Follow us
Select Page

The Avatar effect and IoT lighting

by | Nov 8, 2017

Putting the ‘eye’ in ‘IoT’ – with developments in IoT lighting, it is now possible for lightbulbs to ‘see’ and monitor activity in a building.

In 2010, James Cameron’s movie Avatar was released, earning $2.7bn and becoming one of the highest-grossing blockbusters ever. Featuring a 3D experience of the mystical utopia Pandora, the film allowed viewers to escape into a world where the trees fantastically lit up with touch, guiding whoever (or whatever) along a luminous path towards their goal. For some, the beauty and intangibility of the experience even drove some towards ‘Avatar blues’, the phenomenon of post-film depression induced by a longing to access the magical fantasy land again.

Seven years on, it looks like this world might not be so inaccessible. Developments in internet of things (IoT) lighting make it possible for lighting within a building to switch on in the direction of travel of a moving person. First, beacon technology (a type of a low-cost, micro-location-based technology that uses Bluetooth low energy for locating and communicating with devices such as smartphones) is fitted onto an existing lighting system so it can pinpoint the location of individuals within a space. Second, through a connection to the internet, they are able to “know” where that individual may be going to at a particular point in the day, and predict their lighting requirements on the way.

Movement-sensing technology is also capable of monitoring the use of different spaces within a building. Combined with an externally-stored database into which the information from the sensors is relayed, a time series of space use can be collected and analyzed.  The idea is that occupiers can adjust their real estate footprint to fit requirements more closely, and achieve substantial cost reductions.

The technology is still its infancy but many examples of one-off trials can be found, such as Whole Foods’ “Smarter Carts”, which include sensor technology to allow shopping trollies to follow customers around a supermarket, or the Edge building in Amsterdam, which uses 28,000 sensors in total to assess movement, and control lighting and ambient temperature. Until recently, this ‘smart building’ technology has had to be hard-wired into the lighting system. This has meant that either extensive re-wiring has to take place, or the sensors are integrated as the building is constructed.

However, sensor technologies developed by GOOEE are compatible with a range of lighting systems meaning they can be retrofitted onto the existing system. This also means that as new lighting technologies are developed, the sensors can simply be fitted into existing lighting systems, rather than the entire system needing to be replaced. The beacon technology then provides the same data on space-utilization and ambient conditions as those fitted onto cutting “Edge” technology in the latest smart buildings. The data can be fed back into a database accompanying the sensor technology where it can be analysed. CBRE Amsterdam will be undertaking a trial of this sensor system in January 2018 to test whether it has broader commercial applications.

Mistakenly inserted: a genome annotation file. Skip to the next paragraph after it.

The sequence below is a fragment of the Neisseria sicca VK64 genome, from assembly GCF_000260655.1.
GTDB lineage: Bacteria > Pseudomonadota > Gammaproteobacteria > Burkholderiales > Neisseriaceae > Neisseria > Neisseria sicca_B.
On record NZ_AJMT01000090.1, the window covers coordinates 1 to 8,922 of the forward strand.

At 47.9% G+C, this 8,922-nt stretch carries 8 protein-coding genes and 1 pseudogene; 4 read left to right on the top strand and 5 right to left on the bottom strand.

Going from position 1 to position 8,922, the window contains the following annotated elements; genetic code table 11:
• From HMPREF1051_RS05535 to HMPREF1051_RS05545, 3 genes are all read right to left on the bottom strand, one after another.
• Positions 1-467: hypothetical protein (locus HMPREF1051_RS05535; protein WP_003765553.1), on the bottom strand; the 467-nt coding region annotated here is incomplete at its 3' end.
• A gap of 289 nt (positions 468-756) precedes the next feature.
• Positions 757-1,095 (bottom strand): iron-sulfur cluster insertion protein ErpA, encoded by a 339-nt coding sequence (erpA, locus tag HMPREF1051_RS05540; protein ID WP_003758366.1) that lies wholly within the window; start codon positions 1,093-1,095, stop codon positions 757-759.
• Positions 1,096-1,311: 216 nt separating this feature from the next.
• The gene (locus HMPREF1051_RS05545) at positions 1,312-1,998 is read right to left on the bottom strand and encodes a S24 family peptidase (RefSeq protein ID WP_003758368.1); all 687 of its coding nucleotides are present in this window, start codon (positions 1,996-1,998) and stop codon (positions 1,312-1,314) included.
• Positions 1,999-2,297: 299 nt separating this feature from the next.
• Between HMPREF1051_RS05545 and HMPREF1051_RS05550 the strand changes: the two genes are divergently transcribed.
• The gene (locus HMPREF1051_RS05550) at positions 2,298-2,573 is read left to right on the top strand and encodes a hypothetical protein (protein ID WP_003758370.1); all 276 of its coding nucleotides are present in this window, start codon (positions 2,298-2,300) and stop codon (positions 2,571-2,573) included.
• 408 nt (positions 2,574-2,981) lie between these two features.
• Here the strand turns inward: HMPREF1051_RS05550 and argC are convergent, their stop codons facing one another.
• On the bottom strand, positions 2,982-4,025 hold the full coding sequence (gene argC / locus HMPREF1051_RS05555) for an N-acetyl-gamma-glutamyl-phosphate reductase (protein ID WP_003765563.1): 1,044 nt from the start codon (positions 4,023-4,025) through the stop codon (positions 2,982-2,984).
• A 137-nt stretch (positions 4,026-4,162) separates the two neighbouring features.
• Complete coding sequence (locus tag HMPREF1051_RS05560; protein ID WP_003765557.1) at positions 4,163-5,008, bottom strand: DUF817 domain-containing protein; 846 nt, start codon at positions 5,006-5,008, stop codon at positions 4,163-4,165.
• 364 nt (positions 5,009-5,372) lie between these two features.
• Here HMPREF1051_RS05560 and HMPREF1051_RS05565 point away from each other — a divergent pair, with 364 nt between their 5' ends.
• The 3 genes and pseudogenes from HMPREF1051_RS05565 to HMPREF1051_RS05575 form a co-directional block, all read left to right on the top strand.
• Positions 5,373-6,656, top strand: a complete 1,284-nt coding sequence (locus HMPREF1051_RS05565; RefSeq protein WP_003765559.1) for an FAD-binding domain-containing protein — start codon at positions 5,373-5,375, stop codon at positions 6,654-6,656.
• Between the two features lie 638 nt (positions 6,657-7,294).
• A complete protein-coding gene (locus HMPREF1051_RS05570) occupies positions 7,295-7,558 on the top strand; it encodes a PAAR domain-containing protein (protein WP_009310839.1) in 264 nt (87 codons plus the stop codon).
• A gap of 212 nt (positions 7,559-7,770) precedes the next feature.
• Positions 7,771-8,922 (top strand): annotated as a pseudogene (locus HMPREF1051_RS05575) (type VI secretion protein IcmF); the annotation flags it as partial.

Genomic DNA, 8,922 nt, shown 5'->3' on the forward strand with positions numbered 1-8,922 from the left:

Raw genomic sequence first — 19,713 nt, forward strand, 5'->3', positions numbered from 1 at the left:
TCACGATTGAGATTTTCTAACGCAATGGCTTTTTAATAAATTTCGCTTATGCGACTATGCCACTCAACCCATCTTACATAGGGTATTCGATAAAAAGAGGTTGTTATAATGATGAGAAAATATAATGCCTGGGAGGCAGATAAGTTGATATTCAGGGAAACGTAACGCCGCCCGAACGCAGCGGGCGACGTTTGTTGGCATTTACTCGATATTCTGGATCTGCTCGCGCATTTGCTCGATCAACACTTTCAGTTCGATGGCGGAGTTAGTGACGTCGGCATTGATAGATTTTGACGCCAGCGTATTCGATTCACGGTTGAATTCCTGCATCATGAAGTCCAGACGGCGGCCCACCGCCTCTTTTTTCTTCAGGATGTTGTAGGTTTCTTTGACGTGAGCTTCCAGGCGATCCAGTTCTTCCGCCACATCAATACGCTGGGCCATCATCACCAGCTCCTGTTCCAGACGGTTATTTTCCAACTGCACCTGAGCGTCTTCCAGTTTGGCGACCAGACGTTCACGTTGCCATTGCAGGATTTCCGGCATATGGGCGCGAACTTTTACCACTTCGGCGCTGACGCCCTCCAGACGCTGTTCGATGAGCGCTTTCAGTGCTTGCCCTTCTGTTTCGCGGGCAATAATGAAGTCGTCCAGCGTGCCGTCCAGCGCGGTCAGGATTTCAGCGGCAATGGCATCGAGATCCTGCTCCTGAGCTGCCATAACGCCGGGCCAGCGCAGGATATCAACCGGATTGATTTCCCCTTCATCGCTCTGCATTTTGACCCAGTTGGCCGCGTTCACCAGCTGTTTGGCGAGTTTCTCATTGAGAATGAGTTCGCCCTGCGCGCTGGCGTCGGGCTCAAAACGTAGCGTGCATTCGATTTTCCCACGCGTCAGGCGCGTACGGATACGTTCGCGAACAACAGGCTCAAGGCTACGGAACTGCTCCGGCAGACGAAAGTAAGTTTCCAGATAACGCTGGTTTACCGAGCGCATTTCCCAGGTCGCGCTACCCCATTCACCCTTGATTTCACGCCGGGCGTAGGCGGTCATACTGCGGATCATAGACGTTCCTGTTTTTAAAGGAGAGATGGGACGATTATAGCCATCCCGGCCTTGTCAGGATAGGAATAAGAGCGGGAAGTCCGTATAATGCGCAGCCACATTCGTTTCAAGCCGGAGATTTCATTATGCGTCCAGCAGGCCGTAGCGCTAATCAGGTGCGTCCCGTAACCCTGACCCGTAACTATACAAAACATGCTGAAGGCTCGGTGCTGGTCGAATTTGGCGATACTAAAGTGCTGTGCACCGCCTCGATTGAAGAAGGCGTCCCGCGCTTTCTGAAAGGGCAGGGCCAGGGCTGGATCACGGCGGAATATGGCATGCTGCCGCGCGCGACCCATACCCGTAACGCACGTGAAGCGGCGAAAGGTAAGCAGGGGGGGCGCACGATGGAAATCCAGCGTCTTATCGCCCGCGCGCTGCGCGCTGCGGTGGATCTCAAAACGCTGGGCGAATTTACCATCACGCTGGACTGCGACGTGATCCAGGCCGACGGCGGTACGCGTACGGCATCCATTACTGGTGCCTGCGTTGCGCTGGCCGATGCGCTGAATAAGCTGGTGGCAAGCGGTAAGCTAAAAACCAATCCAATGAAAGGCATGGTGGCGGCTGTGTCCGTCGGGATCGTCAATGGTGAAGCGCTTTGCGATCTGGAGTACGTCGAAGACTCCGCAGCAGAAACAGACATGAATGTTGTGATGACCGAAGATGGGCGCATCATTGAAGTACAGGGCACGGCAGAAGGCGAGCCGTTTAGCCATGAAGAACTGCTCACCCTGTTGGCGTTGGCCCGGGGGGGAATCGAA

Ok, so this may not be a mystical utopia promised in Avatar, but it will significantly improve both the management and the sensory experience of the workplace. The future is beaconing!

Regional office market expectations in 2019

Regional office market expectations in 2019

2018 was an outstanding year of office take-up across the UK regional and SE office markets. Can 2019 reach the same dizzying heights? CBRE’s new UK Office Property Perspective reveals record breaking take-up activity (of nearly 7.5 million sq ft) in...

Smarter Cities 2025

Smarter Cities 2025

The term “smart” can be a prefix for a whole host of things: phones, motorways, tickets, cards, buildings.  And also cities, many of which are making concerted attempts to become smarter as a way of generating a range of economic, social, cultural and...

UK offices: the return of the public sector

UK offices: the return of the public sector

Over the past three years, HMRC have taken over 2.2 million sq ft of new office space across 11 regional centres. But have these deals been pivotal to the success of the UK regional office markets or have they simply added to the already growing...

Financial services: why we can bank on London

Financial services: why we can bank on London

CBRE’s latest London report ‘Why we can bank on London’ explores the three key challenges facing the financial sector: Brexit, changing regulation and the growing influence of fintech. The UK is the most specialised major economy in financial services...

A lender not a borrower be

2018 European Outlook: Economics and Politics